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Boxicity and treewidth. (English) Zbl 1121.05091
Summary: An axis-parallel $$b$$-dimensional box is a Cartesian product $$R_{1} \times R_{2} \times \cdots \times R_{b}$$ where $$R_{i}$$ (for 1 $$\leqslant i \leqslant b$$) is a closed interval of the form $$[a_{i},b_{i}]$$ on the real line. For a graph $$G$$, its boxicity box($$G$$) is the minimum dimension $$b$$ such that $$G$$ is representable as the intersection graph of (axis-parallel) boxes in $$b$$-dimensional space. The concept of boxicity finds applications in various areas such as ecology, operation research, etc. Though many authors have investigated this concept, not much is known about the boxicity of many well-known graph classes (except for a couple of cases) perhaps due to lack of effective approaches. Also, little is known about the structure imposed on a graph by its high boxicity.
The concepts of tree decomposition and treewidth play a very important role in modern graph theory and have many applications to computer science. In this paper, we relate the seemingly unrelated concepts of treewidth and boxicity. Our main result is that, for any graph $$G$$, box$$(G) \leqslant \text{tw}(G)+2$$, where box($$G$$) and tw$$(G)$$ denote the boxicity and treewidth of $$G$$, respectively. We also show that this upper bound is (almost) tight. Since treewidth and tree decompositions are extensively studied concepts, our result leads to various interesting consequences, like bounding the boxicity of many well-known graph classes, such as chordal graphs, circular arc graphs, AT-free graphs, co-comparability graphs, etc. For all these graph classes, no bounds on their boxicity were known previously. All our bounds are shown to be tight up to small constant factors. An algorithmic consequence of our result is a linear time algorithm to construct a box representation for graphs of bounded treewidth in a constant dimensional space.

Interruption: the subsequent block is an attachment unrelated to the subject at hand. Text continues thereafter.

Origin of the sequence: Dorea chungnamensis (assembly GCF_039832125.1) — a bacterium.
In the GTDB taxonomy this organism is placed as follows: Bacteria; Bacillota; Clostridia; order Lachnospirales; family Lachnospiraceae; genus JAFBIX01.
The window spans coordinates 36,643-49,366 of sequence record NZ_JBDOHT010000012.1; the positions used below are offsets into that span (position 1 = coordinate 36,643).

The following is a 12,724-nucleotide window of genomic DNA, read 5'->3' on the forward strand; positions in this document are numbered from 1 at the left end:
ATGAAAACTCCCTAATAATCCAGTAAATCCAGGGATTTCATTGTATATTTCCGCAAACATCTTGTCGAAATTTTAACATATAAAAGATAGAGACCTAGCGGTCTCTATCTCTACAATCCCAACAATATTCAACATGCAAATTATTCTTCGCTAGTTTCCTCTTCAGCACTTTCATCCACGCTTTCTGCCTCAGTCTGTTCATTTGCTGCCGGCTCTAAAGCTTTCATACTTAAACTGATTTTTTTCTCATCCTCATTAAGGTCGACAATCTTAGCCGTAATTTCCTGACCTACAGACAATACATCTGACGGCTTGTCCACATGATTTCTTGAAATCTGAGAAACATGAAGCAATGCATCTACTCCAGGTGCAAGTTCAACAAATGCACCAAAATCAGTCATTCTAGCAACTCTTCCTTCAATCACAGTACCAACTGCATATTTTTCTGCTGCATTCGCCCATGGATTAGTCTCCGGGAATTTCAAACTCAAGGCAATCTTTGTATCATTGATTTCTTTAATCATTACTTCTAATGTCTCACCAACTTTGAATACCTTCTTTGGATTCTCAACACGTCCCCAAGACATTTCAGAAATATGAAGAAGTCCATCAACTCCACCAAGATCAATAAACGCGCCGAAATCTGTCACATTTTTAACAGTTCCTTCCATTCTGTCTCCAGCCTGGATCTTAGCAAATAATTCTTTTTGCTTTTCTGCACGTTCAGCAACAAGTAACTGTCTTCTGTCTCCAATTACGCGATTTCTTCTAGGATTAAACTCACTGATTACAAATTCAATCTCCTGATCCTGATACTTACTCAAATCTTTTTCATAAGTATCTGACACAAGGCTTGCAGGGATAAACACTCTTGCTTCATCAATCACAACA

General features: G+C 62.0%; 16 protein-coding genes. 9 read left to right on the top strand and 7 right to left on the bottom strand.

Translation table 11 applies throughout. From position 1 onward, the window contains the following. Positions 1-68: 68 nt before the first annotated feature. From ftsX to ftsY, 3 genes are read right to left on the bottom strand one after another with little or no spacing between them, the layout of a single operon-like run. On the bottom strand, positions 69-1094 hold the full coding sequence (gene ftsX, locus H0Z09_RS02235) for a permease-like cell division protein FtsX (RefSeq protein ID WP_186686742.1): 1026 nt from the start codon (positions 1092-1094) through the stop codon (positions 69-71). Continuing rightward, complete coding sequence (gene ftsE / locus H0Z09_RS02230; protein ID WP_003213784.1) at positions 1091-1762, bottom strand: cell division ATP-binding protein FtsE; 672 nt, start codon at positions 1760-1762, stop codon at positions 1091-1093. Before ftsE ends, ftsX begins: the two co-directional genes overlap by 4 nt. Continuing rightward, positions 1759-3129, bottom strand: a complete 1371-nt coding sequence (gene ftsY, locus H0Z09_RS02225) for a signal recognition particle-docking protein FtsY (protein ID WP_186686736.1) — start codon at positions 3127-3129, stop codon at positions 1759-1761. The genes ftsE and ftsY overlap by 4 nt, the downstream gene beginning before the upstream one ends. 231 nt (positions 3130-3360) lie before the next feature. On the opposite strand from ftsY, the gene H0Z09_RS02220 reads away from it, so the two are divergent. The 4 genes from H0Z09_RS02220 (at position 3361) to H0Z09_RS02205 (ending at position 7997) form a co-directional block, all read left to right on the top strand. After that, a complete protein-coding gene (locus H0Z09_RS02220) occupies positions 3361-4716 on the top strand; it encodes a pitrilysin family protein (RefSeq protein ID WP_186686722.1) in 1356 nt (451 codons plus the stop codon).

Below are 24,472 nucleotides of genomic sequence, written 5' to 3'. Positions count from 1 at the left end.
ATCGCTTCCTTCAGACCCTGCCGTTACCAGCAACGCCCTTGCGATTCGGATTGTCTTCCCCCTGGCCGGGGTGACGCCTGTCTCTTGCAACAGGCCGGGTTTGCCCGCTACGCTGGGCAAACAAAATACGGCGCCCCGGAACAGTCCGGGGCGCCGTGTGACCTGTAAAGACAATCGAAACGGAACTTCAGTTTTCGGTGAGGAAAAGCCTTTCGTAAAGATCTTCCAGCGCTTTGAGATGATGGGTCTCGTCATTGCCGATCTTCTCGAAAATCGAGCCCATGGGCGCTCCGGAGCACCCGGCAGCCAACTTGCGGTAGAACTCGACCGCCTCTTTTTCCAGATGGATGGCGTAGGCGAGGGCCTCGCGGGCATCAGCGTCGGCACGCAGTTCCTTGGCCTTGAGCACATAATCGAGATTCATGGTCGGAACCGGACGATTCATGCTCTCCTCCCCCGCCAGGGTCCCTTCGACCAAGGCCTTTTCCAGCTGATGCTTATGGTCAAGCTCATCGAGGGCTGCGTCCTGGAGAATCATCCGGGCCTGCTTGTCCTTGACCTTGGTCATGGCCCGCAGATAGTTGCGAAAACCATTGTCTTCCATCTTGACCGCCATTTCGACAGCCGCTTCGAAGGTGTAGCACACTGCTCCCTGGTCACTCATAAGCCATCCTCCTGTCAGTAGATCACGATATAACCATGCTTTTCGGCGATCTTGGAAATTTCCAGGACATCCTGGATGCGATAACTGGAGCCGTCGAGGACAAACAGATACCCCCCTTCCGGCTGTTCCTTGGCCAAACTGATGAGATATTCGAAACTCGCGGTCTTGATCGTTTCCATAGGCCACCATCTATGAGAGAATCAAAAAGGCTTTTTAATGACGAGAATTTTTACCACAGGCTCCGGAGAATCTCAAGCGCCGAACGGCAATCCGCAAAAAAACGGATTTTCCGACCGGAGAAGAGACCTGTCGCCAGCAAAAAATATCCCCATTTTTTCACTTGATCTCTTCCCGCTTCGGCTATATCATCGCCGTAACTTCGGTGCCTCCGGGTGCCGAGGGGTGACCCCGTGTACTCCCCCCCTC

MSC:
 05C70 Edge subsets with special properties (factorization, matching, partitioning, covering and packing, etc.) 05C62 Graph representations (geometric and intersection representations, etc.)
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References:
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